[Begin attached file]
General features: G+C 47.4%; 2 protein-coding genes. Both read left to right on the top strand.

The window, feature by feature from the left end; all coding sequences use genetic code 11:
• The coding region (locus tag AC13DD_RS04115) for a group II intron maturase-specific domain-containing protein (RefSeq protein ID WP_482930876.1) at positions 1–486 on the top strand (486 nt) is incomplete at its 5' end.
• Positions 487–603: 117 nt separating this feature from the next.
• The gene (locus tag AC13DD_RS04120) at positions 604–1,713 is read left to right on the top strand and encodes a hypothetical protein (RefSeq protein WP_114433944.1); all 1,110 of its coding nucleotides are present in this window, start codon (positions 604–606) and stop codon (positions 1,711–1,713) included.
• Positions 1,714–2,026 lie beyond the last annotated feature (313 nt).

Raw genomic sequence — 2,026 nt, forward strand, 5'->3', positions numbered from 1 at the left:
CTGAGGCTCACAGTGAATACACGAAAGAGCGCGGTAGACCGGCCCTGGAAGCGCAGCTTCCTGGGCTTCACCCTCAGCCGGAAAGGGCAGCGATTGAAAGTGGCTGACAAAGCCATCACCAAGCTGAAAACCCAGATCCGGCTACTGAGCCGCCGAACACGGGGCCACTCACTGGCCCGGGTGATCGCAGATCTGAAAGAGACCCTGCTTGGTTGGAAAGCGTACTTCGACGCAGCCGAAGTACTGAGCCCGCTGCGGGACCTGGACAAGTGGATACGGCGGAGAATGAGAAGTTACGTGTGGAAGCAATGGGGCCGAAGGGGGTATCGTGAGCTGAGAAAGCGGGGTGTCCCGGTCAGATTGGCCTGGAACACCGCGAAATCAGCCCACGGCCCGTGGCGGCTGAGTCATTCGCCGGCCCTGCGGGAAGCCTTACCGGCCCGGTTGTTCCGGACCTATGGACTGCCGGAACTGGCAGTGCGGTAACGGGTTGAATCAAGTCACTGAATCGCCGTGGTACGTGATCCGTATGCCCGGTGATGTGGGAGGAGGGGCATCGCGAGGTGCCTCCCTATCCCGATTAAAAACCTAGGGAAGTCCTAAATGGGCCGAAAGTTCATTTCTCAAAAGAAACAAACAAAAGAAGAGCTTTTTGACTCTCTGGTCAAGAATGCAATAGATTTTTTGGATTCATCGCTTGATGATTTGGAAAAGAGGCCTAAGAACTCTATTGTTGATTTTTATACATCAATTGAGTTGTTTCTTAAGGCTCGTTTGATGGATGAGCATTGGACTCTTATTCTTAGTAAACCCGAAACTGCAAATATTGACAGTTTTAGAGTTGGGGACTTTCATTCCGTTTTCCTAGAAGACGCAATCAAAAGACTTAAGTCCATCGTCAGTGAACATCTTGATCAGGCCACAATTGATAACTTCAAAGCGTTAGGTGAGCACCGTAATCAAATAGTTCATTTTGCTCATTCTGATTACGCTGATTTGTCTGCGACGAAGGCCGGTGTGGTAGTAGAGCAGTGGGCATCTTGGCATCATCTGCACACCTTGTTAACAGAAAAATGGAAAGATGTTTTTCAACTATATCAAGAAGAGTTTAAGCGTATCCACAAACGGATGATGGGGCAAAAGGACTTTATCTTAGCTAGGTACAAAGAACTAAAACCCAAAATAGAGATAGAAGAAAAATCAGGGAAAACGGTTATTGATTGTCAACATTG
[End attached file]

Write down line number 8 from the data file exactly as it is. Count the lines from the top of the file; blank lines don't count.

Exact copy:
CTGAGGCTCACAGTGAATACACGAAAGAGCGCGGTAGACCGGCCCTGGAAGCGCAGCTTCCTGGGCTTCACCCTCAGCCGGAAAGGGCAGCGATTGAAAGTGGCTGACAAAGCCATCACCAAGCTGAAAACCCAGATCCGGCTACTGAGCCGCCGAACACGGGGCCACTCACTGGCCCGGGTGATCGCAGATCTGAAAGAGACCCTGCTTGGTTGGAAAGCGTACTTCGACGCAGCCGAAGTACTGAGCCCGCTGCGGGACCTGGACAAGTGGATACGGCGGAGAATGAGAAGTTACGTGTGGAAGCAATGGGGCCGAAGGGGGTATCGTGAGCTGAGAAAGCGGGGTGTCCCGGTCAGATTGGCCTGGAACACCGCGAAATCAGCCCACGGCCCGTGGCGGCTGAGTCATTCGCCGGCCCTGCGGGAAGCCTTACCGGCCCGGTTGTTCCGGACCTATGGACTGCCGGAACTGGCAGTGCGGTAACGGGTTGAATCAAGTCACTGAATCGCCGTGGTACGTGATCCGTATGCCCGGTGATGTGGGAGGAGGGGCATCGCGAGGTGCCTCCCTATCCCGATTAAAAACCTAGGGAAGTCCTAAATGGGCCGAAAGTTCATTTCTCAAAAGAAACAAACAAAAGAAGAGCTTTTTGACTCTCTGGTCAAGAATGCAATAGATTTTTTGGATTCATCGCTTGATGATTTGGAAAAGAGGCCTAAGAACTCTATTGTTGATTTTTATACATCAATTGAGTTGTTTCTTAAGGCTCGTTTGATGGATGAGCATTGGACTCTTATTCTTAGTAAACCCGAAACTGCAAATATTGACAGTTTTAGAGTTGGGGACTTTCATTCCGTTTTCCTAGAAGACGCAATCAAAAGACTTAAGTCCATCGTCAGTGAACATCTTGATCAGGCCACAATTGATAACTTCAAAGCGTTAGGTGAGCACCGTAATCAAATAGTTCATTTTGCTCATTCTGATTACGCTGATTTGTCTGCGACGAAGGCCGGTGTGGTAGTAGAGCAGTGGGCATCTTGGCATCATCTGCACACCTTGTTAACAGAAAAATGGAAAGATGTTTTTCAACTATATCAAGAAGAGTTTAAGCGTATCCACAAACGGATGATGGGGCAAAAGGACTTTATCTTAGCTAGGTACAAAGAACTAAAACCCAAAATAGAGATAGAAGAAAAATCAGGGAAAACGGTTATTGATTGTCAACATTG